Breach of the reporting requirements

Breach of the reporting requirement means that crypto asset businesses could be subject to enforcement actions provided for within the various regimes.

Persons that fail to comply with reporting obligations will commit an offence punishable on summary conviction by up to six months imprisonment and/or a fine. For body corporates, the sentence will be an unlimited fine. Where a body corporate is prosecuted, a director, manager, secretary or other similar officer of the corporate can be held liable as an accessory on the basis of consent, connivance or neglect. Successful criminal prosecution relies on proof that a person had the requisite mens rea at the time of the act which forms the basis of the offence.

OFSI has the power to impose civil monetary penalties for failures to comply with obligations imposed under sanctions legislation, which include the reporting obligation. The monetary penalties can be significant. The enforcement of civil breaches of sanctions legislation is possible on a strict liability basis.[2]

Practical steps

It is important that affected cryptoasset businesses act now. Whilst they should not ignore low risk areas, the strongest focus should be on where the greatest risks are; for most, it will likely be during the customer onboarding, know-your-customer (“KYC”) process.

In preparing for these changes, cryptoasset businesses should ensure that:

  • Robust and appropriate policies and procedures are in place to identify when notifications to OFSI should be made, as well as how to make such notifications;
  • Written policies are available and circulated to front-line staff in an easy-to-read format – consider using diagrams and colour codes to highlight key risks;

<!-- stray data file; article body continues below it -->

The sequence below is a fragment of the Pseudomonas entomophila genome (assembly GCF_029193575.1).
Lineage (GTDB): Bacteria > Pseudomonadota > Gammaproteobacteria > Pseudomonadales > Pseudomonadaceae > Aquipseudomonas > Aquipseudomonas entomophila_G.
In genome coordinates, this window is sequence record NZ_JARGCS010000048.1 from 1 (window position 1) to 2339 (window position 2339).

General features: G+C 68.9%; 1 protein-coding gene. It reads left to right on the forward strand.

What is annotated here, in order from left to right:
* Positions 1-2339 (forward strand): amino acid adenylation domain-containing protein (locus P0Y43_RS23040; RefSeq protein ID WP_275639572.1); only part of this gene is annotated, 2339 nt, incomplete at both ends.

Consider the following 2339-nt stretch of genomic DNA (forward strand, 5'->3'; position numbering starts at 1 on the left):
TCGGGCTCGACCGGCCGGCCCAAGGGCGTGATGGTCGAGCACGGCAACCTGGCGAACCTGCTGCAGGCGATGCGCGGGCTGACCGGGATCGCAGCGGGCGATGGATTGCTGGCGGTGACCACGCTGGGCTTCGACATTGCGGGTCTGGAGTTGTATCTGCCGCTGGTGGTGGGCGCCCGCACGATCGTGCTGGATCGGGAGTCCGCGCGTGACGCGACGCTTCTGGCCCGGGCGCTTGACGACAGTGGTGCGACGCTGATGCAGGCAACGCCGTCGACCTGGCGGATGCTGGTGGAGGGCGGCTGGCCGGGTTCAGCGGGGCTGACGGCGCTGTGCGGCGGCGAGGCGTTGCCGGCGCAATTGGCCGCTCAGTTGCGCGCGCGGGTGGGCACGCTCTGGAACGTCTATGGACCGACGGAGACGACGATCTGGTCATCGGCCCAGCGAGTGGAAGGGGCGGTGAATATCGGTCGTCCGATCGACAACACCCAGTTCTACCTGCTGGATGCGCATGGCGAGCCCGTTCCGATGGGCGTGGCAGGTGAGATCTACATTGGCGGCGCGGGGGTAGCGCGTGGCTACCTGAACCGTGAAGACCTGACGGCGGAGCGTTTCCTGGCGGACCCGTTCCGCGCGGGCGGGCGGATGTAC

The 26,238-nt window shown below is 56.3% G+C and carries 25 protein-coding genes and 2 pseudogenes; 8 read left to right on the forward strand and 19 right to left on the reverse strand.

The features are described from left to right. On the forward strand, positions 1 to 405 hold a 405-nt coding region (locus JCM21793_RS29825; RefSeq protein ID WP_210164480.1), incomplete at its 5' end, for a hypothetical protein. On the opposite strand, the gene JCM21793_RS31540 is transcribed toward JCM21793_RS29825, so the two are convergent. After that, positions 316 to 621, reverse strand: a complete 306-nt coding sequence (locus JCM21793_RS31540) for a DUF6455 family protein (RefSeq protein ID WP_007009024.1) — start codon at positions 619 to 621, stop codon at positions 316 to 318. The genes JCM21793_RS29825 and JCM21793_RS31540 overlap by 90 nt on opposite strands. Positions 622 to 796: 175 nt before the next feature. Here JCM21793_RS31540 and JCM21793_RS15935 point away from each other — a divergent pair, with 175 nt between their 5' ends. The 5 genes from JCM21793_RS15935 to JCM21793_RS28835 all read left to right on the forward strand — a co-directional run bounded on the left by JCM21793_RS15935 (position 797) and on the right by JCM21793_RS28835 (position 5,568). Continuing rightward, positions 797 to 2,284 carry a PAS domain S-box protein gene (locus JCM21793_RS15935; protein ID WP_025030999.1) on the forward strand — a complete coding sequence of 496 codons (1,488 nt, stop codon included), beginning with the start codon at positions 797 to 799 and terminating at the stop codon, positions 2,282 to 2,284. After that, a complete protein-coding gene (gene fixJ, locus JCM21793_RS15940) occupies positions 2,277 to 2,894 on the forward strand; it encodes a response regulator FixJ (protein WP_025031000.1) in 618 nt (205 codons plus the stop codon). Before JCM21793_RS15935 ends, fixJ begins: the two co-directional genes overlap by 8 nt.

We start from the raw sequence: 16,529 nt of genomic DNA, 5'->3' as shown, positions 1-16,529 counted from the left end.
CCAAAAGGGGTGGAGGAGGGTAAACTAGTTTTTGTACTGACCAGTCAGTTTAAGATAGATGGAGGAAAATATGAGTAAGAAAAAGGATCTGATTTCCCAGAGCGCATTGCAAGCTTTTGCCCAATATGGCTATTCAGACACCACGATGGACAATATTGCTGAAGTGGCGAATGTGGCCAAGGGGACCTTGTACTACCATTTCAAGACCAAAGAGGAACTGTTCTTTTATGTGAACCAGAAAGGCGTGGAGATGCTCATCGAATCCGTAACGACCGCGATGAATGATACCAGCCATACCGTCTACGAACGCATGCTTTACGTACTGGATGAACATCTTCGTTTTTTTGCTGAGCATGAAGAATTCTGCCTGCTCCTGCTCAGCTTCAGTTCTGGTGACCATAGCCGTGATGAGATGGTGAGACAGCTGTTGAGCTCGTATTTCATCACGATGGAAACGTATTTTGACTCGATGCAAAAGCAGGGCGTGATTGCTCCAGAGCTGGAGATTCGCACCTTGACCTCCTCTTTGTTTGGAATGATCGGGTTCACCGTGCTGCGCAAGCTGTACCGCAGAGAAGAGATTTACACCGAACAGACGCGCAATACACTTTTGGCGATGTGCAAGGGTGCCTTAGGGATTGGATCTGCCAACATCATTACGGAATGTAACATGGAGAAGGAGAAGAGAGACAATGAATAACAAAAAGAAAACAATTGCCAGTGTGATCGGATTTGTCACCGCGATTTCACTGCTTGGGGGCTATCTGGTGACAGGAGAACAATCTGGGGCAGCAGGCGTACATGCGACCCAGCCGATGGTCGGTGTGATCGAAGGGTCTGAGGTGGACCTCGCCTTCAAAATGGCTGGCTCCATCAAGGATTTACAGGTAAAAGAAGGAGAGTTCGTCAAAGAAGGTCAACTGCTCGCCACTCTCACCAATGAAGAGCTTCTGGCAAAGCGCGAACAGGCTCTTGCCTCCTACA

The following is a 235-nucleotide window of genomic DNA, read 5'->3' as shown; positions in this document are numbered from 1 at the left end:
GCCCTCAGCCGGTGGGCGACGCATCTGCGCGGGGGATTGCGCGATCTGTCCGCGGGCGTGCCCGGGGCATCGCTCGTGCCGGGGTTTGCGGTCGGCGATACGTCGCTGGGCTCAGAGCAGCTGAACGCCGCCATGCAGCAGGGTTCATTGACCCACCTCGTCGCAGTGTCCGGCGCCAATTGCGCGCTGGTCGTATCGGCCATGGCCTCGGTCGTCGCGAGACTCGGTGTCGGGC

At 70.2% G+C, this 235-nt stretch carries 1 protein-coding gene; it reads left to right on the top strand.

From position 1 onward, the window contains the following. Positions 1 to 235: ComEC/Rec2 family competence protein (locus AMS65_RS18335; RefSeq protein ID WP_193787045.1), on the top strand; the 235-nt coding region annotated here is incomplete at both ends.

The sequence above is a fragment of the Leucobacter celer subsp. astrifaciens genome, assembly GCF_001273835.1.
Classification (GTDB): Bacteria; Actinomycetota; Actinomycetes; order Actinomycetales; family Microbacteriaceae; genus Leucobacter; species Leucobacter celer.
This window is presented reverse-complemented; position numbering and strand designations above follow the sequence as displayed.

• Training is regularly updated and available to front-line staff allowing them to evaluate risk on a case-by-case basis and continually assess the controls already in place;
  • There is a clear process in place to deal with freezing assets and/or suspicious transactions, including how and when to communicate this to the customer;
  • Detailed records of transactions, counterparties and correspondence are kept for audit purposes;
  • Due to the fact that many customers of cryptoasset businesses will be onboarded remotely, consider enhanced due diligence processes to account for the lack of face-to-face checks, and accordingly have the necessary policies and controls in place;
  • Exposure to financialsanctions within the KYC or due diligence process are assessed and appropriate steps taken to mitigate the risks, taking special account of customers who are known politically exposed persons; and
  • Appropriate procedures are in place for staying up-to-date with the financial sanctions regimes and OFSI’s target lists and that staff are appropriately trained.

Legal advisors can assist in helping cryptoasset businesses to prepare. In addition to the new reporting and notification obligations to OFSI, where firms are registered for money laundering purposes and are involved in transactions that give rise to concerns regarding sanctions evasion, firms should give due consideration to their obligations to make a report to the National Crime Agency and their regulator.

We express our thanks to Kwabena Boateng, Trainee, who assisted in the production of this article.

[1] The exceptions, as at the date of writing are, the UK sanctions relating to (1) Syria cultural property (the Syria (United Nations Sanctions) (Cultural Property) (EU Exit) Regulations 2020, SI 2020/1233), and (2) the Lebanese bombing in 2005 that killed former Prime Minister Rafiq Hariri and others  (the Lebanon (Sanctions) (Assassination of Rafiq Hariri and others) (EU Exit) Regulations 2020, SI 2020/617)

[2] Policing and Crime Act 2017, s 146 (as amended)